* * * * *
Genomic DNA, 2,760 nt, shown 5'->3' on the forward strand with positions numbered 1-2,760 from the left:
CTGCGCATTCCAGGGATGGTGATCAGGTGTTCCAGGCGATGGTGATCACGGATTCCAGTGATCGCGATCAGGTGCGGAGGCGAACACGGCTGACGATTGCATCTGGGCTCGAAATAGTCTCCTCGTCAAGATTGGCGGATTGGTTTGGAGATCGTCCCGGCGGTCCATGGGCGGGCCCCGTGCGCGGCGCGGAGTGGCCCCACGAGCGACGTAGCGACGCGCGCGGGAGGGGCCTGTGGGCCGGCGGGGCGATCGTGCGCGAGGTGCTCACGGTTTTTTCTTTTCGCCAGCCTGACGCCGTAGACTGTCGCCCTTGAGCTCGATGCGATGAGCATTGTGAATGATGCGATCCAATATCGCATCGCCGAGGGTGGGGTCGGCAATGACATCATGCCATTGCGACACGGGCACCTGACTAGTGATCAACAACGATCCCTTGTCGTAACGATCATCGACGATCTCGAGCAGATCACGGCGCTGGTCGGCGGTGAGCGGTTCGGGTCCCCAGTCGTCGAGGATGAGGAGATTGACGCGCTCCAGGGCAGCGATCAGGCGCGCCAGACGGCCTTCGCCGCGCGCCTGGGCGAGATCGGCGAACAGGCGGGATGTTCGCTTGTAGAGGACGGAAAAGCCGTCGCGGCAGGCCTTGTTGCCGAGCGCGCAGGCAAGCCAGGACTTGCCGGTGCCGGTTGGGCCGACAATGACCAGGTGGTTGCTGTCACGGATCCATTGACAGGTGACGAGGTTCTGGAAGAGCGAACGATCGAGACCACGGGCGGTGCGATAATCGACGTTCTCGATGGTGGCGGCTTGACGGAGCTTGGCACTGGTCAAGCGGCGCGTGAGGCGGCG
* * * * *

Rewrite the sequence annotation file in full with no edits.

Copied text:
Genomic DNA, 2,760 nt, shown 5'->3' on the forward strand with positions numbered 1-2,760 from the left:
CTGCGCATTCCAGGGATGGTGATCAGGTGTTCCAGGCGATGGTGATCACGGATTCCAGTGATCGCGATCAGGTGCGGAGGCGAACACGGCTGACGATTGCATCTGGGCTCGAAATAGTCTCCTCGTCAAGATTGGCGGATTGGTTTGGAGATCGTCCCGGCGGTCCATGGGCGGGCCCCGTGCGCGGCGCGGAGTGGCCCCACGAGCGACGTAGCGACGCGCGCGGGAGGGGCCTGTGGGCCGGCGGGGCGATCGTGCGCGAGGTGCTCACGGTTTTTTCTTTTCGCCAGCCTGACGCCGTAGACTGTCGCCCTTGAGCTCGATGCGATGAGCATTGTGAATGATGCGATCCAATATCGCATCGCCGAGGGTGGGGTCGGCAATGACATCATGCCATTGCGACACGGGCACCTGACTAGTGATCAACAACGATCCCTTGTCGTAACGATCATCGACGATCTCGAGCAGATCACGGCGCTGGTCGGCGGTGAGCGGTTCGGGTCCCCAGTCGTCGAGGATGAGGAGATTGACGCGCTCCAGGGCAGCGATCAGGCGCGCCAGACGGCCTTCGCCGCGCGCCTGGGCGAGATCGGCGAACAGGCGGGATGTTCGCTTGTAGAGGACGGAAAAGCCGTCGCGGCAGGCCTTGTTGCCGAGCGCGCAGGCAAGCCAGGACTTGCCGGTGCCGGTTGGGCCGACAATGACCAGGTGGTTGCTGTCACGGATCCATTGACAGGTGACGAGGTTCTGGAAGAGCGAACGATCGAGACCACGGGCGGTGCGATAATCGACGTTCTCGATGGTGGCGGCTTGACGGAGCTTGGCACTGGTCAAGCGGCGCGTGAGGCGGCG